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What Does the Lightfoot Election Mean for Chicago’s Black Businesses?

NNPA NEWSWIRE — “While Mayor Lightfoot will be in control, she faces decades of racism, sexism and corruption ingrained in the city’s systems. She will need continued support to affect real change,” In Our Own Voice founder, president and CEO Marcela Howell said. “Those who joined together to elect Lightfoot must now band with her to address the systemic oppression that cripples Chicago and threatens Black communities.”

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After her landslide victory, Lori Lightfoot speaks to her supporters as the Chicago’s first Black female mayor.

By Stacy M. Brown, NNPA Newswire Correspondent
@StacyBrownMedia

When Lori Lightfoot is sworn in next month as Chicago’s first Black woman and openly gay person mayor, her administration’s first term will commence with the support of at least one national organization while under the watchful eye of another.

The nonprofit, “In Our Own Voice: National Black Women’s Reproductive Justice Agenda,” said it looks forward to Lightfoot’s leadership after her historic April 2 victory, but publishers from Chicago Area Black-owned newspapers said they’ll keep an open mind and a watchful eye.

“The jury is still out regarding business for our Black newspapers and our Black communities and, while we interviewed Lori Lightfoot and gave her coverage, she did not spend one cent in advertising with the Crusader,” said Dorothy Leavell, publisher of the Crusader Newspapers in Chicago and Gary and the national chairman of the National Newspaper Publishers Association, the trade association that represents more than 210 African American-owned newspapers and media companies around the country.

“We will hope to have the discussion of her message being resonated in the Black community through action and, in our interview, we stressed the importance of black business. She responded that she would work for every community, not just those communities where her base is,” Leavell said.

In Our Own Voice founder, president and CEO Marcela Howell said, Lightfoot has “her work cut out for her as she takes the helm of a city plagued by gun violence and racist police violence.”

Lighfoot’s election shows the impact of Black women voters, organizers and leaders and foretells the promise of the 2020 elections, Howell said.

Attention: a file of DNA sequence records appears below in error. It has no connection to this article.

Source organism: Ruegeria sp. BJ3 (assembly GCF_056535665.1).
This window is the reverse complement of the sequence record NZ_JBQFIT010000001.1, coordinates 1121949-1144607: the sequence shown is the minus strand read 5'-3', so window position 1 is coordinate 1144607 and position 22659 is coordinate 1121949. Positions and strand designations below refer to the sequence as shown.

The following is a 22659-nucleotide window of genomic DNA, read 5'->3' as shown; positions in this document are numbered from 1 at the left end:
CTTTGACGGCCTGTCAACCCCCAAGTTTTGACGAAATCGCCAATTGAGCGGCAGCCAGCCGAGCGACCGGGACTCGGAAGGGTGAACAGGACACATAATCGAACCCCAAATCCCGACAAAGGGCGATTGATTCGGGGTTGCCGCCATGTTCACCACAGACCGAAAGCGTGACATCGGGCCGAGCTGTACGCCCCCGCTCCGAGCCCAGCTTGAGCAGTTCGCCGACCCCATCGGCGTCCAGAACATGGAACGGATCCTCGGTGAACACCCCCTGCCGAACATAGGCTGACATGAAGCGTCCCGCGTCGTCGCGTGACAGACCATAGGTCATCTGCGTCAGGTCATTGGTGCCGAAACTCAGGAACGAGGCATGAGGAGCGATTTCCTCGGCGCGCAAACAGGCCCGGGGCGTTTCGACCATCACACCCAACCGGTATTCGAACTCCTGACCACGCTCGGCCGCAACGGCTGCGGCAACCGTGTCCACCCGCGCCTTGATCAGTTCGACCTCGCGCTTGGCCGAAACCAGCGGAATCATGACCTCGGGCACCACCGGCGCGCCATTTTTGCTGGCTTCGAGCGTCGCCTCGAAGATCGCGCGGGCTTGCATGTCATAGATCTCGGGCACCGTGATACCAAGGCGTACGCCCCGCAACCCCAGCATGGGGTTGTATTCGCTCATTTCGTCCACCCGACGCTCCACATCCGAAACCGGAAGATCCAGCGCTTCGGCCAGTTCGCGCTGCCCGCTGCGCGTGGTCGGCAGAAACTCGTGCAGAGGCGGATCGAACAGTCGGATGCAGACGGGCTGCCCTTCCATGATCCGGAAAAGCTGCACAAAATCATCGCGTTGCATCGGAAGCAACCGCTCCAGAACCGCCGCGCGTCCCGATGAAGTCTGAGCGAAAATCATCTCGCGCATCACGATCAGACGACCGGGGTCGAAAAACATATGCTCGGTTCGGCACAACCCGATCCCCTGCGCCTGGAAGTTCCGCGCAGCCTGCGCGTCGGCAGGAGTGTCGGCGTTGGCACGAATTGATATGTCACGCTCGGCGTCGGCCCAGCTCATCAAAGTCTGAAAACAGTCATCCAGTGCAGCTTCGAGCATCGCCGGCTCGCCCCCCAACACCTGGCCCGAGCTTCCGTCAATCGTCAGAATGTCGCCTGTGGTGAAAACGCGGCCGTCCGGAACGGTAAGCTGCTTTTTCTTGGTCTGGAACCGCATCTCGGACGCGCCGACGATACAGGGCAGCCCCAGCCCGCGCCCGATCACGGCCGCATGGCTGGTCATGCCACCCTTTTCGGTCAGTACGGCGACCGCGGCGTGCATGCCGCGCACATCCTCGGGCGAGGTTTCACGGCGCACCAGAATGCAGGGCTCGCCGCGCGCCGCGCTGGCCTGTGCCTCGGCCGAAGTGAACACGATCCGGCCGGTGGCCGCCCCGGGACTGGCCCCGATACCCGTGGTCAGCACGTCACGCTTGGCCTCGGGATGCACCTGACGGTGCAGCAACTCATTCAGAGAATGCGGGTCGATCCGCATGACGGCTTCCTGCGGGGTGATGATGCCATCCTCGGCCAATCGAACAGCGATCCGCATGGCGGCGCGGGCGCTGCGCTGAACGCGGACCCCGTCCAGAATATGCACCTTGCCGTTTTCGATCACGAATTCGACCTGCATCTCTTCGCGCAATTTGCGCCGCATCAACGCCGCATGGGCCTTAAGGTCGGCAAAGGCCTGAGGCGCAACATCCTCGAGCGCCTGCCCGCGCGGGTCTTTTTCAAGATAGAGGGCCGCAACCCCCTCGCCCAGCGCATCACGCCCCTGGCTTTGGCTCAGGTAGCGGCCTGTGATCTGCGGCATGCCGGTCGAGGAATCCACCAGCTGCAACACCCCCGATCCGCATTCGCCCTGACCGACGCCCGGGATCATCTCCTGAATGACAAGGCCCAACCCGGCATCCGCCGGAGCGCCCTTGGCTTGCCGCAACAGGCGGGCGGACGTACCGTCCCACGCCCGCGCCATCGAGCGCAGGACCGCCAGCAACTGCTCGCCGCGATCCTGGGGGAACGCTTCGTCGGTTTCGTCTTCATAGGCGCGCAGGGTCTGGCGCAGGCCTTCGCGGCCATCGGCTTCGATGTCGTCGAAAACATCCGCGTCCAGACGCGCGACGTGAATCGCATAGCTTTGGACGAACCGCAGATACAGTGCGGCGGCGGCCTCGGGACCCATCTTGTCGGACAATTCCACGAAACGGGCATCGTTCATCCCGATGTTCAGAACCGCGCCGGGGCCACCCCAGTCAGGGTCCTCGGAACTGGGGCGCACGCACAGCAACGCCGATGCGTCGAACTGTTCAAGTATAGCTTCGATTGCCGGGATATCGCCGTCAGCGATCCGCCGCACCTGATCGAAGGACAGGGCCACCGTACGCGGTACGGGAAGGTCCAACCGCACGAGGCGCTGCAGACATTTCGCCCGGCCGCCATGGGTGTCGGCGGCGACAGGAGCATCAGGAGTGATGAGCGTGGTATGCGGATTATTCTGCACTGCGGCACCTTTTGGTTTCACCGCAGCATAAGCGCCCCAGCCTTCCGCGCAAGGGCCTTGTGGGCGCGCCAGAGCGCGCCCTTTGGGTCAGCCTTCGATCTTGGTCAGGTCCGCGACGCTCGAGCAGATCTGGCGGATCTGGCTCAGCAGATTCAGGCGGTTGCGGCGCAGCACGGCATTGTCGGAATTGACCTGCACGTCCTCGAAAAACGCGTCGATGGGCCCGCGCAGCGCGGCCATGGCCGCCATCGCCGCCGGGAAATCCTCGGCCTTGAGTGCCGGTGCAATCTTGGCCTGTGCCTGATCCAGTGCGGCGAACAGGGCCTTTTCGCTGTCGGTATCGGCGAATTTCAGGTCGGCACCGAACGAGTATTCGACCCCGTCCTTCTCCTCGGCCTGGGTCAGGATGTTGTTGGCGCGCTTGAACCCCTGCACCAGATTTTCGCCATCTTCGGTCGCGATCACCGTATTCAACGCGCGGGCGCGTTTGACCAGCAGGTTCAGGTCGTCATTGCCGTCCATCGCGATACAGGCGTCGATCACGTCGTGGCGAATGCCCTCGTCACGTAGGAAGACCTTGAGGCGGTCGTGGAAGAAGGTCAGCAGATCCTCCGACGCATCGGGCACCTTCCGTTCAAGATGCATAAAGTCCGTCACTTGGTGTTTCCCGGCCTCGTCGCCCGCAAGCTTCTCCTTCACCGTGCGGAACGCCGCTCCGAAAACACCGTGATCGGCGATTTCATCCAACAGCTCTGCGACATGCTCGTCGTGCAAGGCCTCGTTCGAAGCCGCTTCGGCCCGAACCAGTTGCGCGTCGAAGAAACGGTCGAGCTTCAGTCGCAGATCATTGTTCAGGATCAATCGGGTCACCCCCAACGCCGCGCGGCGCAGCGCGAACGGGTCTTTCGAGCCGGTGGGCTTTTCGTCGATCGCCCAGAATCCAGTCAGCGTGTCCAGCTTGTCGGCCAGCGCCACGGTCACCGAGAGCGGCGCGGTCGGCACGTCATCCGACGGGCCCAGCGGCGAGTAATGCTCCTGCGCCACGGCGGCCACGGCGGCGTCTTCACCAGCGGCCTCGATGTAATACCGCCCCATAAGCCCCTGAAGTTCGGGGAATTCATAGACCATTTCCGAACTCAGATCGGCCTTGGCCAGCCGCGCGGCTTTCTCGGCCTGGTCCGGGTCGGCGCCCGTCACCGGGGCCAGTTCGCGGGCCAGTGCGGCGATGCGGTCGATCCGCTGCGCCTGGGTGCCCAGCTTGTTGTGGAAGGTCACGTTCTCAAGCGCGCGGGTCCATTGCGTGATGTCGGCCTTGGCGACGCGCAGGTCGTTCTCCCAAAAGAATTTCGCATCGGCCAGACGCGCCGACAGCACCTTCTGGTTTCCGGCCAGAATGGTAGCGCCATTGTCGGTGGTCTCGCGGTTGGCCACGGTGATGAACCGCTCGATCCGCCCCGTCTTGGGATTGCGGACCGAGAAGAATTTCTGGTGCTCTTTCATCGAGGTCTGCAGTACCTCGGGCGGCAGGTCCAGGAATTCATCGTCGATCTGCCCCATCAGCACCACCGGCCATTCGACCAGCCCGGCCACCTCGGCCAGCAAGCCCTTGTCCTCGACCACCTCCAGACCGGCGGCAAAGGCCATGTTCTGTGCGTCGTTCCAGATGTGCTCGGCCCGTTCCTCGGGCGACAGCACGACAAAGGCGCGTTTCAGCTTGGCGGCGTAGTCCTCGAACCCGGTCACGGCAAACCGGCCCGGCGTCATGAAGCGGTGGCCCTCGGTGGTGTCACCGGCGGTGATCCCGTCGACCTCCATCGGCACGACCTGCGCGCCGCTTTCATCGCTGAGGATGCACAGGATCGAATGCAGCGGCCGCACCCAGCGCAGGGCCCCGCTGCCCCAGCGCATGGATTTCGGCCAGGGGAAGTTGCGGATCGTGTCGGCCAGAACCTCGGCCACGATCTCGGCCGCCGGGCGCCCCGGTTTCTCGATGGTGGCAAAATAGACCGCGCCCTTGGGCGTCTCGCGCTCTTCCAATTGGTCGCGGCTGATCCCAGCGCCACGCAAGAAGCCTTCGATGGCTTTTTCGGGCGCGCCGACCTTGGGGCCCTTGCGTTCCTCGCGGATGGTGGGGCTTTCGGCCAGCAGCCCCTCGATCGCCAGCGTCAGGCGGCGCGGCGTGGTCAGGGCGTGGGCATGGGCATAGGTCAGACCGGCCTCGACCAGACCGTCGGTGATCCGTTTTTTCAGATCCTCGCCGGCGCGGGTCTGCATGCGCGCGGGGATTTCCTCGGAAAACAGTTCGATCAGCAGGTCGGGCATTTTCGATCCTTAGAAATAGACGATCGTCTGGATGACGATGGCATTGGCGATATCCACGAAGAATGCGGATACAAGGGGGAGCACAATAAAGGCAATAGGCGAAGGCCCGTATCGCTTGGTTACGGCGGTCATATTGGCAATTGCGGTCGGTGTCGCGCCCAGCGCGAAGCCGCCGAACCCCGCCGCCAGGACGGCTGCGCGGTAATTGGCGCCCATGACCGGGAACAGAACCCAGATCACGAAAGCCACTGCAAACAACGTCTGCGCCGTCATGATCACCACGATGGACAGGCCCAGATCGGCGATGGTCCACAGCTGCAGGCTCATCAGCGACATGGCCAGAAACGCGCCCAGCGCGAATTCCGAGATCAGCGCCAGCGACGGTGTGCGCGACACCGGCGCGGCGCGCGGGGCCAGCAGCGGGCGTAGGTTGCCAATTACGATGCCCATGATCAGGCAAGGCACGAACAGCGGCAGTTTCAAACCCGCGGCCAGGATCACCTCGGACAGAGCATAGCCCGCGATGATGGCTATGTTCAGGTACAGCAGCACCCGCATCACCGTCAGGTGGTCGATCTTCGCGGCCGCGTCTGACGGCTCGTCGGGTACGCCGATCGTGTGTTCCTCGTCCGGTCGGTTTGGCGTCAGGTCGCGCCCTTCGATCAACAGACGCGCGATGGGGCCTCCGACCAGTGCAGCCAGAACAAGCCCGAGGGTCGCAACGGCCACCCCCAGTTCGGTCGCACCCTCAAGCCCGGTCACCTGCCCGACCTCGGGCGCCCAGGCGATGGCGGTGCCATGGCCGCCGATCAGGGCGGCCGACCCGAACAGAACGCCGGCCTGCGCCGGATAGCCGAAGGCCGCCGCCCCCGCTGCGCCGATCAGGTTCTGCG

“While Mayor Lightfoot will be in control, she faces decades of racism, sexism and corruption ingrained in the city’s systems. She will need continued support to affect real change,” Howell said. “Those who joined together to elect Lightfoot must now band with her to address the systemic oppression that cripples Chicago and threatens Black communities.”

Chicago Citizen Publisher Darrell Garth said the fabric of Chicago’s black and brown business hub has truly changed over the years but suggested that Lightfoot may want to pay attention to the Black Press.

“Although the inclusiveness of the Black Press in an era where false news seems to [monopolize] the minds of some people, we refuse to be silenced and continue to print truth,” Garth said.

“There wasn’t much talk during the campaign about more engagement in city government for the local Black Press, but I believe we must refuse to be counted out,” he said.

“What’s a democracy without a press and one that speaks the language of its people?”

Jayme Cain, the publisher of the Times Weekly in Joliet, Ill., called Lightfoot’s election a “rebuke of the Chicago Machine politics.

“She has no ties to anyone they say, so the hope is business and opportunity will be open to everyone now,” Cain said.

“I’m somewhat interested about how she will handle the crime issue with a background as a prosecutor,” Cain said.

Howell added that the election of Lightfoot is by no means the end of the road for Chicago voters – especially Black women voters.

“Now that Lightfoot has been elected, voters must be vigilant in supporting reforms and demanding innovative change. As Black women, we must be voters every day, engaged in the system and leading the way to equality for all,” Howell said.

Leavell added that there’s hope Lightfoot will solve many of the problems that confront the Black community including crime, business opportunities, educational disparities and other social ills.

“One of the issues that is a source of different opinion is a community benefits agreement as it relates to the Obama Presidential Center and Library,” Leavell said. “President Obama has not signed the agreement and continues to resist.”

“The [Obama] Center is located close to my community of Woodlawn and on the South side of Chicago and, I might add, on City park land. So, [like Obama,] she campaigned on change. We will have to wait to see what change looks like,” Leavell said.

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